public ToplevelGUser_g_Out() { }
  public java.math.BigDecimal getA1Out()  { return a1_out; }
  public void setA1Out(java.math.BigDecimal a1_out) { this.a1_out = a1_out; }
  public java.math.BigDecimal getA2Inout()   { return a2_inout; }
  public void setA2Inout(java.math.BigDecimal a2_inout) 
                          { this.a2_inout = a2_inout; }
  public java.lang.String getA4Out()   { return a4_out; }}

The return type ToplevelGUser_g_Out encapsulates the values of the OUT and IN OUT parameters to be passed back to the caller of the function. As in the preceding section, oracle.sql.CLOB is mapped to String by the webservices10 style file.

Translation of Overloaded Methods

PL/SQL, like Java, lets you create overloaded methods, meaning two or more methods with the same name but different signatures. Overloaded methods with different signatures in PL/SQL may have identical signatures in Java, however, especially in user subclasses. As an example, consider the following PL/SQL stored procedures.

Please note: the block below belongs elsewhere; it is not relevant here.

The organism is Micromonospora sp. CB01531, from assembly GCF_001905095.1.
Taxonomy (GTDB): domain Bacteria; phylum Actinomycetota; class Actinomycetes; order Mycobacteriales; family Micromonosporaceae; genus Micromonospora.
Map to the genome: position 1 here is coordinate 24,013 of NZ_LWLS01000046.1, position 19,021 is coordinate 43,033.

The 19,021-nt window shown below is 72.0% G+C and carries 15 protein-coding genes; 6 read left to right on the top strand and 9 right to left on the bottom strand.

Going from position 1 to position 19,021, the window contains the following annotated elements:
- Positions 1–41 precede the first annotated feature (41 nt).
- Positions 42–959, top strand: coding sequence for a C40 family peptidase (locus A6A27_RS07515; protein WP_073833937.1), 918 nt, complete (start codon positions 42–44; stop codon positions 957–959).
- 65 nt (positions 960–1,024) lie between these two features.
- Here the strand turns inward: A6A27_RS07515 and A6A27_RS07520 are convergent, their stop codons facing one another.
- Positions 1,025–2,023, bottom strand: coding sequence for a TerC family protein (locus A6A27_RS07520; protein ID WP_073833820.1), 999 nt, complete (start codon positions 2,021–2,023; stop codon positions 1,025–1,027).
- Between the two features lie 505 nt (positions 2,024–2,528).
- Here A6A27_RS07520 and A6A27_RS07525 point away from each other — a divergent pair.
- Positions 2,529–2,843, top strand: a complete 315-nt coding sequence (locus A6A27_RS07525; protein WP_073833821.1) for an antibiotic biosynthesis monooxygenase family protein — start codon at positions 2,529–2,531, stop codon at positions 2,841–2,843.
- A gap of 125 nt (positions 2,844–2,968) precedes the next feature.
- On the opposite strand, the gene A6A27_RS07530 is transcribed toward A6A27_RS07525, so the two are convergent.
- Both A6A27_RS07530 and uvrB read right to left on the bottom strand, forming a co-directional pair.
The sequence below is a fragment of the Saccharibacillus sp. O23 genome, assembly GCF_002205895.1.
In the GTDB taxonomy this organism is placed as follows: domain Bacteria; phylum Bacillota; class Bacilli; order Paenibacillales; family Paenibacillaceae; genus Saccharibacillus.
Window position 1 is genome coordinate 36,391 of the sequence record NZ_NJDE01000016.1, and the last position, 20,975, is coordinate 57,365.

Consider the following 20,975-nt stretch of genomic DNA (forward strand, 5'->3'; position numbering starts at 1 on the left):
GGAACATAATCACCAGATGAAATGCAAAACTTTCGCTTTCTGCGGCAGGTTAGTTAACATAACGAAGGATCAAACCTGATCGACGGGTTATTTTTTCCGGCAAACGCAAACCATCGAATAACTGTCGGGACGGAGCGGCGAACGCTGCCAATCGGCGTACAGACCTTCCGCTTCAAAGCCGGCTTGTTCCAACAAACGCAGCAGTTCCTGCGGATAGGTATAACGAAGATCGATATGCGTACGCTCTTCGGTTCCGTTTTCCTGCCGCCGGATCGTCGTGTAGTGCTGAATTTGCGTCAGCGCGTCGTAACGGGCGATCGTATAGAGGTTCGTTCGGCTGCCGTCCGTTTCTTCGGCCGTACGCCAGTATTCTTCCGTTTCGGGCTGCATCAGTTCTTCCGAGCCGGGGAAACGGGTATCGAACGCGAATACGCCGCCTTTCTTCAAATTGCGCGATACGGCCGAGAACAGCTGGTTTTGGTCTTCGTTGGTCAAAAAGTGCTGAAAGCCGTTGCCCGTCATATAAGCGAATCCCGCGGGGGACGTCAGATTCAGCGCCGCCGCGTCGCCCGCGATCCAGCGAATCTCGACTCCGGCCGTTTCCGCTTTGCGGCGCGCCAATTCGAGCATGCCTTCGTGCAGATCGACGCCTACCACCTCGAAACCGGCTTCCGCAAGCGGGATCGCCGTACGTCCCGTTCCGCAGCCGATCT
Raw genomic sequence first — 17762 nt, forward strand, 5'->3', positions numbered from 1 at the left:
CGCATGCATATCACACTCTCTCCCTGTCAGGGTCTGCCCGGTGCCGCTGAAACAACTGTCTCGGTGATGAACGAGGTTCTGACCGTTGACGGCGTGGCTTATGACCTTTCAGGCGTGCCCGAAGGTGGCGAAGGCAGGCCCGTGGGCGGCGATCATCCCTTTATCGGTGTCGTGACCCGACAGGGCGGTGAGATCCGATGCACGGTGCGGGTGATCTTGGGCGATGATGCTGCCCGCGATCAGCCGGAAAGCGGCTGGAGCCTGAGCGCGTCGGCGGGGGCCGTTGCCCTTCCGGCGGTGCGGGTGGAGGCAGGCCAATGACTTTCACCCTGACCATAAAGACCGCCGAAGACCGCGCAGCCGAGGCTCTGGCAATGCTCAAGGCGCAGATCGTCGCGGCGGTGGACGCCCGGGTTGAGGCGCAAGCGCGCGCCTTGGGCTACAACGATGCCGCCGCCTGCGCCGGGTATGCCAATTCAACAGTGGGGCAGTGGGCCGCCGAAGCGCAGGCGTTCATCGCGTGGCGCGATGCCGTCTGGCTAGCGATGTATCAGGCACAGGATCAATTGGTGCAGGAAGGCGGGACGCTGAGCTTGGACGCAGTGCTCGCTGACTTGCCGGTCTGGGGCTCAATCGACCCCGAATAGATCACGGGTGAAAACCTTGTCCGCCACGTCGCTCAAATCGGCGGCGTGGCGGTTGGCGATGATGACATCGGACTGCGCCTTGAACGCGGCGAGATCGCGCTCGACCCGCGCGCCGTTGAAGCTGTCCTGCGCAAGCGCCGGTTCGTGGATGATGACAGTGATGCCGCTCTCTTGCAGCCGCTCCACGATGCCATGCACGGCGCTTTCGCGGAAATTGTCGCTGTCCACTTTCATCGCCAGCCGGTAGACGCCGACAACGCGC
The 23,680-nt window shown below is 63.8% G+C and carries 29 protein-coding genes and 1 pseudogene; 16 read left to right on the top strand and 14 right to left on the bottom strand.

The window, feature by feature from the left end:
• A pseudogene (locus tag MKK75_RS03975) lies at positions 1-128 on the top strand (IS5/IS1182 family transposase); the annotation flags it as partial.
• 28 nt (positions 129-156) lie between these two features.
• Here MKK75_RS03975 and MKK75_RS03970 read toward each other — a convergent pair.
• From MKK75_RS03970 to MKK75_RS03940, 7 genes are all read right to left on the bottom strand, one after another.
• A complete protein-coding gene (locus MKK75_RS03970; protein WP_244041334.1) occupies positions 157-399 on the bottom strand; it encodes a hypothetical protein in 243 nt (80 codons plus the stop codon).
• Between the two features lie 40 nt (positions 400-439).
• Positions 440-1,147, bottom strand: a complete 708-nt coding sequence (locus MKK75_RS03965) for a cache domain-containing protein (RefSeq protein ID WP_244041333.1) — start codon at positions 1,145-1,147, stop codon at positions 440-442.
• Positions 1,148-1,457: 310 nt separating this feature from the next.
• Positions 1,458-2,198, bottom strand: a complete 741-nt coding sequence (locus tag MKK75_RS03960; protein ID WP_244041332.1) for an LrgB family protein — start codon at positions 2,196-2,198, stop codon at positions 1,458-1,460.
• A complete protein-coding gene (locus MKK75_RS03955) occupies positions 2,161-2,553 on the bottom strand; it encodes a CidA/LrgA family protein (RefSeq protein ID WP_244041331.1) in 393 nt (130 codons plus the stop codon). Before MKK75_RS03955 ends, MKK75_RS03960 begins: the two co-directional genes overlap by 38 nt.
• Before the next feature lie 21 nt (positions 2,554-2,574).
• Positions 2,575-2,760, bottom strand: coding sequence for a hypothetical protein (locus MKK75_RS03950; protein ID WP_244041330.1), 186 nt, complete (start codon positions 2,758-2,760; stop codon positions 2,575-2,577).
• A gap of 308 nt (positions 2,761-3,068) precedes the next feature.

procedure foo(x sys.xmltype);
procedure foo(x clob);
procedure foo(x nchar);

If you process these with a JPublisher setting of -style=webservices-common, then they will all have the same signature in Java:

void foo(String x);
void foo(String x);
void foo(String x);

(See "Style File Specification and Locations" for information about -style settings and properties files.)

JPublisher solves such naming conflicts by appending the first letter of the return type (as applicable) and the first letter of each argument type (as applicable) to the method name. If conflicts still remain, a number is also appended. JPublisher solves the preceding conflict as follows:

void foo(String x);
void fooS(String x);
void fooS1(String x);